1. The Professional Standards set out the Government’s expectations of professional performance. The standards are included in the various industrial agreements as a teacher’s progression on the salary scale is linked to their achievement of the standards. In 1998 the Ministry published the professional standards for primary school teachers, and in 1999 a similar set of professional standards and criteria was published for secondary school and area school teachers.
  2. The Registered Teacher Criteria (RTC) sets out mandatory criteria for teachers seeking to gain full registration or renew their practising certificates. The criteria describe elements of professional knowledge in practice and the relationships and values successful teaching requires. These elements are common to all teaching, regardless of the context or teachers’ experience.

In 2011 the New Zealand Teachers Council (Teachers Council) developed Tātaiako: Cultural Competencies for Teachers of Māori Learners as a guide to developing cultural competence for teachers, for their employers, and for providers of initial teacher education and ongoing teacher professional learning. These cultural competencies align closely with the Registered Teacher Criteria.

How does appraisal support system improvement?

School leaders have a pivotal role in ensuring appraisal processes are working well and result in improved teaching and outcomes for students. They need to develop processes that balance the focus on improvement with the requirements for accountability.[6] A summary of the research (for example, Fullan 2011, Sinnema 2005[7]) highlights that appraisal must:

  • not be the lead driver to improve culture
  • be experienced as part of a systemic focus on improvement for all
  • focus on improving teaching practices and outcomes for students by using evidence to understand the impact of practice on outcomes
  • have goals that focus on student learning and outcomes, and are clear, specific and measurable
  • build personal and collective knowledge, skills and practices
  • ensure all practice and results are discussed.

This same research was used to develop Ruia: Teacher Appraisal for Māori learners’ success.[8]Ruia guides schools through a robust process to use appraisal as a tool to improve Māori student outcomes. The research and work in schools shaped the following principles highlighting how appraisal:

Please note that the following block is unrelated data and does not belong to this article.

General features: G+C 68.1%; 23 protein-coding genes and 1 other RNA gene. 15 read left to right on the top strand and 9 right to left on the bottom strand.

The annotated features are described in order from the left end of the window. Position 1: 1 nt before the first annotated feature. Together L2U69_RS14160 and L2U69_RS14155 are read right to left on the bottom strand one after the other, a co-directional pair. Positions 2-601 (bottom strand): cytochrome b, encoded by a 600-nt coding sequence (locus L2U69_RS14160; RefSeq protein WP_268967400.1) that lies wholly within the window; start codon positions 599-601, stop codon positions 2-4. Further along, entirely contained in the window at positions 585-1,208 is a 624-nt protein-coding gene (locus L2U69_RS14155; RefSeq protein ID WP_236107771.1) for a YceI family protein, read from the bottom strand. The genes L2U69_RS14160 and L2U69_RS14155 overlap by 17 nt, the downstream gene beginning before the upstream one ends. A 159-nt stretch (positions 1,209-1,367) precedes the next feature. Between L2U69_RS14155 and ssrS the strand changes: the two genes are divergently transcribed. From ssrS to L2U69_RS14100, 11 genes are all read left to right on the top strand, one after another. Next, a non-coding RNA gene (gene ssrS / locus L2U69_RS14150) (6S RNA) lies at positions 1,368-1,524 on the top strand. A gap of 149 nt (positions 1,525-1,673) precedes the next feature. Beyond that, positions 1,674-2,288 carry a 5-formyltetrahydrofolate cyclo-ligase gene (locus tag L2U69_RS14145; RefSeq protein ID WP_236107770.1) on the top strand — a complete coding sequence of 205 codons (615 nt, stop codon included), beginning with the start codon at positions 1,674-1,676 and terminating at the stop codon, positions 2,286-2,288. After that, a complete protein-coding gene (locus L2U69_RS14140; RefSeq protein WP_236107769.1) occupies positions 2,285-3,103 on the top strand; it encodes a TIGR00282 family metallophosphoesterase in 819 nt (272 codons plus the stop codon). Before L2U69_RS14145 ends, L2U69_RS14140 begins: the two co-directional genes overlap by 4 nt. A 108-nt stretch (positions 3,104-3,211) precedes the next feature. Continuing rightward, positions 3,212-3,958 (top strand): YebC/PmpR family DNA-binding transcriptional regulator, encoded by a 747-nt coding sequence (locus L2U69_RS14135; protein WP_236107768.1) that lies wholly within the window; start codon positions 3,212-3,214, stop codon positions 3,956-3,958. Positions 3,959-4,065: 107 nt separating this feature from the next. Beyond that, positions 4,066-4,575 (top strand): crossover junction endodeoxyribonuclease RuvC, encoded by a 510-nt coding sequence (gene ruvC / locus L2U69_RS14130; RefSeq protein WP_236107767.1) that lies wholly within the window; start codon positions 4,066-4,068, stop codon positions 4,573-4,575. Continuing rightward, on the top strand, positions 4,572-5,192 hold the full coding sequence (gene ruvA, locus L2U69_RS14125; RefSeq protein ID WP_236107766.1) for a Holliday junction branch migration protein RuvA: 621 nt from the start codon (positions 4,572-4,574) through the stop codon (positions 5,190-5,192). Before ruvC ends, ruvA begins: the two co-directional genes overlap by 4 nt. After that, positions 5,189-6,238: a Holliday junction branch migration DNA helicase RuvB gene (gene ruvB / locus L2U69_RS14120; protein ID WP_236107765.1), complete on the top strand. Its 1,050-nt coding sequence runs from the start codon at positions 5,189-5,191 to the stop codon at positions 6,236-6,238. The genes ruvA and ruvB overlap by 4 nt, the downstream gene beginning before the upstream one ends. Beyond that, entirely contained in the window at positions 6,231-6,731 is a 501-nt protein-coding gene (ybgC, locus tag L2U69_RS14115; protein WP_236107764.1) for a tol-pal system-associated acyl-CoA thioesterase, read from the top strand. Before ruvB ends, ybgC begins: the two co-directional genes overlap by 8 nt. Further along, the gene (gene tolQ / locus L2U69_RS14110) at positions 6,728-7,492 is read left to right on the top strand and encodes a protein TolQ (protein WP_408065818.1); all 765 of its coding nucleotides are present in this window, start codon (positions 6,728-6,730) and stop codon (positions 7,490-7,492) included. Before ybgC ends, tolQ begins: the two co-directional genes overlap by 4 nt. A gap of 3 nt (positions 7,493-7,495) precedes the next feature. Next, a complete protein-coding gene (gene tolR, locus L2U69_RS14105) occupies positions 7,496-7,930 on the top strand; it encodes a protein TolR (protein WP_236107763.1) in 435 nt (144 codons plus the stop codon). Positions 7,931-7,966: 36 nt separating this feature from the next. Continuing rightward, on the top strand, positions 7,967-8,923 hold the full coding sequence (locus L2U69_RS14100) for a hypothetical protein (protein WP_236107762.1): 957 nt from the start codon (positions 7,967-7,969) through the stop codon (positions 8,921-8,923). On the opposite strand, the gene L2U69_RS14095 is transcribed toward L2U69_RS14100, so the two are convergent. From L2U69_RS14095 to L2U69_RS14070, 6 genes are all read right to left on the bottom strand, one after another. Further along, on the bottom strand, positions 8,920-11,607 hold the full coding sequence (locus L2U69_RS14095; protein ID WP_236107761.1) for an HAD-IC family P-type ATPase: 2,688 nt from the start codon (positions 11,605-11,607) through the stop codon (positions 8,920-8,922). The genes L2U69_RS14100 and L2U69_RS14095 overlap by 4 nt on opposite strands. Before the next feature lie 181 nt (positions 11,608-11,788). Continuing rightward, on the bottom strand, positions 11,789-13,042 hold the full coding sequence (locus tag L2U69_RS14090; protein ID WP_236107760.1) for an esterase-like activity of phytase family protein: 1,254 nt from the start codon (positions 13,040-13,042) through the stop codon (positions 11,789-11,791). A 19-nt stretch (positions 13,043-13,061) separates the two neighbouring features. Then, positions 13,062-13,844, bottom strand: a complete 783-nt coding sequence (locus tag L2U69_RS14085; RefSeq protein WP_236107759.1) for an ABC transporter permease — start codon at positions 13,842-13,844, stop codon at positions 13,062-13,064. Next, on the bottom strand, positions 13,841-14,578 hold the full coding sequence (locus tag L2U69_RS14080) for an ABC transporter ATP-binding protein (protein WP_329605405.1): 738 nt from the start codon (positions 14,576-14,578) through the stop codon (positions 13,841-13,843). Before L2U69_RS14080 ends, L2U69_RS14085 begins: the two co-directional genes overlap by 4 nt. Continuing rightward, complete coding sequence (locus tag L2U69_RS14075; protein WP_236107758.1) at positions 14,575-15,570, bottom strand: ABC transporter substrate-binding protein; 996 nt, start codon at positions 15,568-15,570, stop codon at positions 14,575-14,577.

• focuses on the learning of Māori students
  • is inquiry-based, interrogating the relationship between teaching and learning
  • is informed by data
  • builds knowledge that links to teachers’ professional learning needs
  • is improvement-oriented (for both the appraisee and the appraisal process)
  • emphasises individual responsibility and accountability
  • recognises the importance of school-wide collaboration and collective responsibility
  • is rigorous, providing real opportunities for change and for exploring what works and what does not work
  • is embedded and ongoing.[9]

Sources of information for this report

Information for this report was drawn from three sources:

  • an online survey of a random sample of principals about teacher appraisal (204 principals, 69 percent response rate)
  • an investigation of a range of performance management practices in 173 primary schools in Term 1, 2013
  • an investigation of a range of performance management practices in 27 secondary schools in Term 1, 2013.

What did the online survey ask?

The online survey gathered detailed information from principals about the schools’ documented policies and procedures, monitoring processes, training, sources of information and advice, and appraisal practices. It also asked them to report how effective they thought their appraisal system was in improving teacher practices and outcomes for all students.

The demographic characteristics of responding schools were generally similar to those of all schools nationally.

Further information about the methodology can be found in Appendix 1.